Given that one can thus establish that words are meaningful, what exactly do they convey?
From Word Meanings to Sentence Meaning:
Different Perspectives in Indian Philosophy of Language
The reflection on language and its structures was a major component of the Sanskritic intellectual horizon, intimately connected with the broader epistemological and soteriological concerns of different schools. This led to the emergence of various conflicting philosophical views on the nature of the cognition obtained from language (śābdabodha). In this respect, a pivotal issue is how padārthas (the meanings/referents of words) relate to vākyārtha (the meaning/referent of the sentence). During this one-day colloquium, the focus will especially be on the views set forth by the Pūrva-Mīmāṃsā philosophers (Bhāṭṭa and Prābhākara), the Buddhists, the Grammarians, and the theoreticians of Alaṃkāraśāstra, and on the reconstruction of the debate as it developed in the course of the first millennium CE.
Date: November 11, 2016
Time: 9:30 am – 6:00 pm
Who influenced you more in Indian philosophy? Whose methodology do you follow, perhaps without even being aware of it?
Before you answer, let us try to focus on women before we think at the many other men who might have been influential.
I, for one, cannot stop admiring Madeleine Biardeau‘ s work.
At the beginning of his chapter on sentence meaning, Kumārila sets the problem of what is the meaning-bearer in the case of a sentence (see this post). Later in the chapter, he will discuss sphoṭa, apoha and then present his abhihitānvayavāda, but first he discusses in general the possibility of a sentence-meaning. There can be no sentence-meaning out of the sum of the word-meanings, since those are instantaneous and cannot connect (kā 6–8). The same applies to their cognitions (kā 9). Further, neither words (pada) nor the concepts evoked by them (tadbuddhi) can really connect, so that a sentence-meaning is stricto sensu impossible.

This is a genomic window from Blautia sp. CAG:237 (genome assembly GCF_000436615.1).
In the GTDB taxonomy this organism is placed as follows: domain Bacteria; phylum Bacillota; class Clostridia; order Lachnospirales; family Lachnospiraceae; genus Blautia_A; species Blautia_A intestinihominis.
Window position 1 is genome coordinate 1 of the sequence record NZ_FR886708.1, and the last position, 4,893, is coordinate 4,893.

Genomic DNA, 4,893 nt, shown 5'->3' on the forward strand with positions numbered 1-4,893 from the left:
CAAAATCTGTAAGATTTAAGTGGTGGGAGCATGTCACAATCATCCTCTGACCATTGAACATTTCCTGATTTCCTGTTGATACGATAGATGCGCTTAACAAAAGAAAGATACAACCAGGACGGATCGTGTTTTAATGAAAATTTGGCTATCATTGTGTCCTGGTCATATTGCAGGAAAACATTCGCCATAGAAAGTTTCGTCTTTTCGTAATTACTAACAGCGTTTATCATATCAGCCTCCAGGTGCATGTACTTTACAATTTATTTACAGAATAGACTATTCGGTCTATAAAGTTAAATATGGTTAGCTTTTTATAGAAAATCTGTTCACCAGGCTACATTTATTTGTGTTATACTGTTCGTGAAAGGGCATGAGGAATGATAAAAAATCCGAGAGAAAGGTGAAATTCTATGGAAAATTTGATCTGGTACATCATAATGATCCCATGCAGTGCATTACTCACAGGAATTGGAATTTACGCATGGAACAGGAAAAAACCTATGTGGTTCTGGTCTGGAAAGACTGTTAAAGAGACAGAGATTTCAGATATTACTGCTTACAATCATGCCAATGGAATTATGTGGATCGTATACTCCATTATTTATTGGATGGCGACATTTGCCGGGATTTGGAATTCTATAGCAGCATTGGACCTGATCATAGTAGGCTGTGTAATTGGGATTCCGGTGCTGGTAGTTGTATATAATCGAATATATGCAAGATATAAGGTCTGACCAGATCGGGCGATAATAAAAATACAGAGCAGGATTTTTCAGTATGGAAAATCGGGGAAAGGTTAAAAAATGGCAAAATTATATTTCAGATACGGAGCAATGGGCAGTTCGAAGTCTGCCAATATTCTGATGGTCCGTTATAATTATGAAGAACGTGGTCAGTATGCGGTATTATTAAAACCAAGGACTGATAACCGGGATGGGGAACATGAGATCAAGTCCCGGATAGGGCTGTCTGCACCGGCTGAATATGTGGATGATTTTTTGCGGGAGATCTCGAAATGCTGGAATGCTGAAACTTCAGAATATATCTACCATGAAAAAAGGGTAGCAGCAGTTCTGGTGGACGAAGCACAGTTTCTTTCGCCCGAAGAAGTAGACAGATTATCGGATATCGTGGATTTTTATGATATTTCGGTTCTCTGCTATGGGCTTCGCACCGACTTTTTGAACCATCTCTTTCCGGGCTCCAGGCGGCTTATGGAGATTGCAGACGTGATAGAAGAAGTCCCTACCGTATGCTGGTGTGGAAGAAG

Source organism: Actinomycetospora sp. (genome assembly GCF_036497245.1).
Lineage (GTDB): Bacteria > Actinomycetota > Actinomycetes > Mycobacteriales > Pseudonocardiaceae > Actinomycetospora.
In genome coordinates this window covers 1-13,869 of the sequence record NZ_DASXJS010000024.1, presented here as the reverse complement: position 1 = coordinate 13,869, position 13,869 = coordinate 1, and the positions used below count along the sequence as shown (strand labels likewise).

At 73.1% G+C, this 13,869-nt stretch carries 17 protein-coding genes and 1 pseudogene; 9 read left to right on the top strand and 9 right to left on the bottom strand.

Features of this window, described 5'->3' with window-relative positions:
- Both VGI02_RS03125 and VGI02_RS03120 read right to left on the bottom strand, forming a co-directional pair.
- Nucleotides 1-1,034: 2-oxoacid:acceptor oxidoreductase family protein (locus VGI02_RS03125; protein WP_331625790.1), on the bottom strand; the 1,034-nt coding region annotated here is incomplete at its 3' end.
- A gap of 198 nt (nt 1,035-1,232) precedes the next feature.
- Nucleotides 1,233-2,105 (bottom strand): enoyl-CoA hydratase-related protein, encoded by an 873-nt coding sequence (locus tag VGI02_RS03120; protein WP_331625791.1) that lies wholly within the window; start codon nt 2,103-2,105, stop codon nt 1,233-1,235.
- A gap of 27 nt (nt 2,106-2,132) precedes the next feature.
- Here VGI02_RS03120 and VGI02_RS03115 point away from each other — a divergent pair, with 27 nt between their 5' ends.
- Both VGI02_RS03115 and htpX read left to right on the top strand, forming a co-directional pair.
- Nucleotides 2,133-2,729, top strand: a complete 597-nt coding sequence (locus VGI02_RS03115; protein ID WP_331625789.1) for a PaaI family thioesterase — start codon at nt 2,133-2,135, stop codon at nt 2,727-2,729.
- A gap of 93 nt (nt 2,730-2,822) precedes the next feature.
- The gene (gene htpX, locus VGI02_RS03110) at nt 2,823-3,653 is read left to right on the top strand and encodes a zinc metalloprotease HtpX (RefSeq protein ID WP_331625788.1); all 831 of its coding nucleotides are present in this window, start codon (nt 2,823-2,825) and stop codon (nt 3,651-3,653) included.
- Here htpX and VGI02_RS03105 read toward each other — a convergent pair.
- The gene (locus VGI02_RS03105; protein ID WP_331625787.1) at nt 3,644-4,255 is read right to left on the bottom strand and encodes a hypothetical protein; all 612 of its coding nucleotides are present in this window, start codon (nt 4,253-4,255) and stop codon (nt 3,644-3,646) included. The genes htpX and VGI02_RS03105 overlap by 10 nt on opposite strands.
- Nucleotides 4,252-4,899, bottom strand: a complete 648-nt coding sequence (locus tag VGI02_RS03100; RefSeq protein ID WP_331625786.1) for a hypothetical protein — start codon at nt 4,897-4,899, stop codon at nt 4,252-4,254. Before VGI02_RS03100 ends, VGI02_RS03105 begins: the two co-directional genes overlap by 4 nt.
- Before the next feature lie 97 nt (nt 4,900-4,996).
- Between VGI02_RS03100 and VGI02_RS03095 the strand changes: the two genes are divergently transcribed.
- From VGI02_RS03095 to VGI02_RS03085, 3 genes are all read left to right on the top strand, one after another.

In classical Indian philosophy, linguistics and philosophy of language are of central importance and inform further fields, such as epistemology and poetics. Thus, looking at the debates on linguistics and philosophy of language offers one a snapshot on the lively philosophical arena of classical India.
If you have read post-Classical śāstra, you will have certainly encountered the formulation above, describing the three foundational disciplines as focusing on
words (pada), i.e., grammatical analysis in Vyākaraṇa
sentences (vākya), i.e., textual linguistics in Mīmāṃsā
means of knowledge (pramāṇa), i.e., epistemology in Nyāya
Did Mīmāṃsā influence Indian Grammar? Or did they both develop out of a shared prehistory?
Long-time readers might remember that this is one of my pet topics (see this book). Probably due to the complex technicalities involved, apart from Jim Benson, not many people have been working on this topic, but in the last few days I had the pleasure to get in touch with Sharon Ben-Dor (who worked on paribhāṣās, more on his articles in a future topic) and then to receive the following invitation:
Doing things another way: Bhartṛhari on “substitutes” (pratinidhi)
Time: Friday, 17. October 2014, Beginn: 15:00 c.t.
Place: Institut für Kultur- und Geistesgeschichte Asiens, Seminarraum 1, Apostelgasse 23, 1030 Wien
Speakers: Vincenzo Vergiani and Hugo David (Cambridge)